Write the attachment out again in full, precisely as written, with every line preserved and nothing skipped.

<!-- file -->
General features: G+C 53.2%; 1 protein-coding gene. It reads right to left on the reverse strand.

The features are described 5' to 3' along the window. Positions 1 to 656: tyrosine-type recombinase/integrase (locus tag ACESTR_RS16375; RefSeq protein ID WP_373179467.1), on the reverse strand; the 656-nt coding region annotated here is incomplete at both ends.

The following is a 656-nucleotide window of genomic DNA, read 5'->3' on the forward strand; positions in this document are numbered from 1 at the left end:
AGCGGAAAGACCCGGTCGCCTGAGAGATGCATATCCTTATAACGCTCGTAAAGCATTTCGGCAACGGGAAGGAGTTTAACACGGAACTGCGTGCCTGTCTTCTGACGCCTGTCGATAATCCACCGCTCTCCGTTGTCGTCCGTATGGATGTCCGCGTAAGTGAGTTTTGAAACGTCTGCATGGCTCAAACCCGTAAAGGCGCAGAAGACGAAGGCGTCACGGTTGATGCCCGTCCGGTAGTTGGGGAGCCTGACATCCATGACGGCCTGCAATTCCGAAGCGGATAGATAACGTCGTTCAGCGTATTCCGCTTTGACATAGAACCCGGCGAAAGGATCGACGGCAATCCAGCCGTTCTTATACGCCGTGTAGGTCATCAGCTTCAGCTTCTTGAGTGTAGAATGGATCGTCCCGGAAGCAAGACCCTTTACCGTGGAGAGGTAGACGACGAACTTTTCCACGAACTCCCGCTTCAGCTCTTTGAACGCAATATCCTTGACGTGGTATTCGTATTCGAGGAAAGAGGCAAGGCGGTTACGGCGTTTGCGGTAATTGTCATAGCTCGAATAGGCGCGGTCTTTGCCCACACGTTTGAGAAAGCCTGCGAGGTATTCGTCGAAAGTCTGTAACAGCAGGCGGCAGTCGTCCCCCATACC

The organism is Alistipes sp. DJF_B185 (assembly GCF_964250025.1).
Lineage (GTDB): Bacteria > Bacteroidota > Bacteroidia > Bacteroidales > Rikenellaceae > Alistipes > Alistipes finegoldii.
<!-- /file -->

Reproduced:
General features: G+C 53.2%; 1 protein-coding gene. It reads right to left on the reverse strand.

The features are described 5' to 3' along the window. Positions 1 to 656: tyrosine-type recombinase/integrase (locus tag ACESTR_RS16375; RefSeq protein ID WP_373179467.1), on the reverse strand; the 656-nt coding region annotated here is incomplete at both ends.

The following is a 656-nucleotide window of genomic DNA, read 5'->3' on the forward strand; positions in this document are numbered from 1 at the left end:
AGCGGAAAGACCCGGTCGCCTGAGAGATGCATATCCTTATAACGCTCGTAAAGCATTTCGGCAACGGGAAGGAGTTTAACACGGAACTGCGTGCCTGTCTTCTGACGCCTGTCGATAATCCACCGCTCTCCGTTGTCGTCCGTATGGATGTCCGCGTAAGTGAGTTTTGAAACGTCTGCATGGCTCAAACCCGTAAAGGCGCAGAAGACGAAGGCGTCACGGTTGATGCCCGTCCGGTAGTTGGGGAGCCTGACATCCATGACGGCCTGCAATTCCGAAGCGGATAGATAACGTCGTTCAGCGTATTCCGCTTTGACATAGAACCCGGCGAAAGGATCGACGGCAATCCAGCCGTTCTTATACGCCGTGTAGGTCATCAGCTTCAGCTTCTTGAGTGTAGAATGGATCGTCCCGGAAGCAAGACCCTTTACCGTGGAGAGGTAGACGACGAACTTTTCCACGAACTCCCGCTTCAGCTCTTTGAACGCAATATCCTTGACGTGGTATTCGTATTCGAGGAAAGAGGCAAGGCGGTTACGGCGTTTGCGGTAATTGTCATAGCTCGAATAGGCGCGGTCTTTGCCCACACGTTTGAGAAAGCCTGCGAGGTATTCGTCGAAAGTCTGTAACAGCAGGCGGCAGTCGTCCCCCATACC

The organism is Alistipes sp. DJF_B185 (assembly GCF_964250025.1).
Lineage (GTDB): Bacteria > Bacteroidota > Bacteroidia > Bacteroidales > Rikenellaceae > Alistipes > Alistipes finegoldii.